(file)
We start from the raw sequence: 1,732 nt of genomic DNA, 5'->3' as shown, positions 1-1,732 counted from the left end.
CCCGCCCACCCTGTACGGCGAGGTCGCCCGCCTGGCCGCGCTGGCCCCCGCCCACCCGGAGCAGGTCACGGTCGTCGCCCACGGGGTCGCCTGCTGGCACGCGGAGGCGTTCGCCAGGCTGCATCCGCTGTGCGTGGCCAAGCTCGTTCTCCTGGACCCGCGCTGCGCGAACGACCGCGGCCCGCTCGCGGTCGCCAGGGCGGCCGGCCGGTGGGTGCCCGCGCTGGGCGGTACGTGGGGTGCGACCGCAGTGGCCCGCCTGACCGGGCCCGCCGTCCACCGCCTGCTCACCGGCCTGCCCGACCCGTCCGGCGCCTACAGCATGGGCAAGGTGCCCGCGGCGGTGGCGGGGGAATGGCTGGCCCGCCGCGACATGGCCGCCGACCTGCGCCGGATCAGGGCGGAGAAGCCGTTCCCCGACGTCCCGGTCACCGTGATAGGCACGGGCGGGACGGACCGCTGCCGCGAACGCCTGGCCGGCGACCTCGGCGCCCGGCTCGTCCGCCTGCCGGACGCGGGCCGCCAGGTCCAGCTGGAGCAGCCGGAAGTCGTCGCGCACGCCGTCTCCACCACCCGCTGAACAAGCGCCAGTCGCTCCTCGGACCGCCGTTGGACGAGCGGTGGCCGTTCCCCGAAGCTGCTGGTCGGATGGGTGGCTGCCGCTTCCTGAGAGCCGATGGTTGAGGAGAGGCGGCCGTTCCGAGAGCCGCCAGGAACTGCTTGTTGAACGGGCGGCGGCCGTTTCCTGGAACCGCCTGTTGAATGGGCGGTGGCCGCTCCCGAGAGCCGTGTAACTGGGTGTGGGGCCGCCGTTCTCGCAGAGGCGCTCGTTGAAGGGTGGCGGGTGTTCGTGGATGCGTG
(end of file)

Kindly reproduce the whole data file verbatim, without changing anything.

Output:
We start from the raw sequence: 1,732 nt of genomic DNA, 5'->3' as shown, positions 1-1,732 counted from the left end.
CCCGCCCACCCTGTACGGCGAGGTCGCCCGCCTGGCCGCGCTGGCCCCCGCCCACCCGGAGCAGGTCACGGTCGTCGCCCACGGGGTCGCCTGCTGGCACGCGGAGGCGTTCGCCAGGCTGCATCCGCTGTGCGTGGCCAAGCTCGTTCTCCTGGACCCGCGCTGCGCGAACGACCGCGGCCCGCTCGCGGTCGCCAGGGCGGCCGGCCGGTGGGTGCCCGCGCTGGGCGGTACGTGGGGTGCGACCGCAGTGGCCCGCCTGACCGGGCCCGCCGTCCACCGCCTGCTCACCGGCCTGCCCGACCCGTCCGGCGCCTACAGCATGGGCAAGGTGCCCGCGGCGGTGGCGGGGGAATGGCTGGCCCGCCGCGACATGGCCGCCGACCTGCGCCGGATCAGGGCGGAGAAGCCGTTCCCCGACGTCCCGGTCACCGTGATAGGCACGGGCGGGACGGACCGCTGCCGCGAACGCCTGGCCGGCGACCTCGGCGCCCGGCTCGTCCGCCTGCCGGACGCGGGCCGCCAGGTCCAGCTGGAGCAGCCGGAAGTCGTCGCGCACGCCGTCTCCACCACCCGCTGAACAAGCGCCAGTCGCTCCTCGGACCGCCGTTGGACGAGCGGTGGCCGTTCCCCGAAGCTGCTGGTCGGATGGGTGGCTGCCGCTTCCTGAGAGCCGATGGTTGAGGAGAGGCGGCCGTTCCGAGAGCCGCCAGGAACTGCTTGTTGAACGGGCGGCGGCCGTTTCCTGGAACCGCCTGTTGAATGGGCGGTGGCCGCTCCCGAGAGCCGTGTAACTGGGTGTGGGGCCGCCGTTCTCGCAGAGGCGCTCGTTGAAGGGTGGCGGGTGTTCGTGGATGCGTG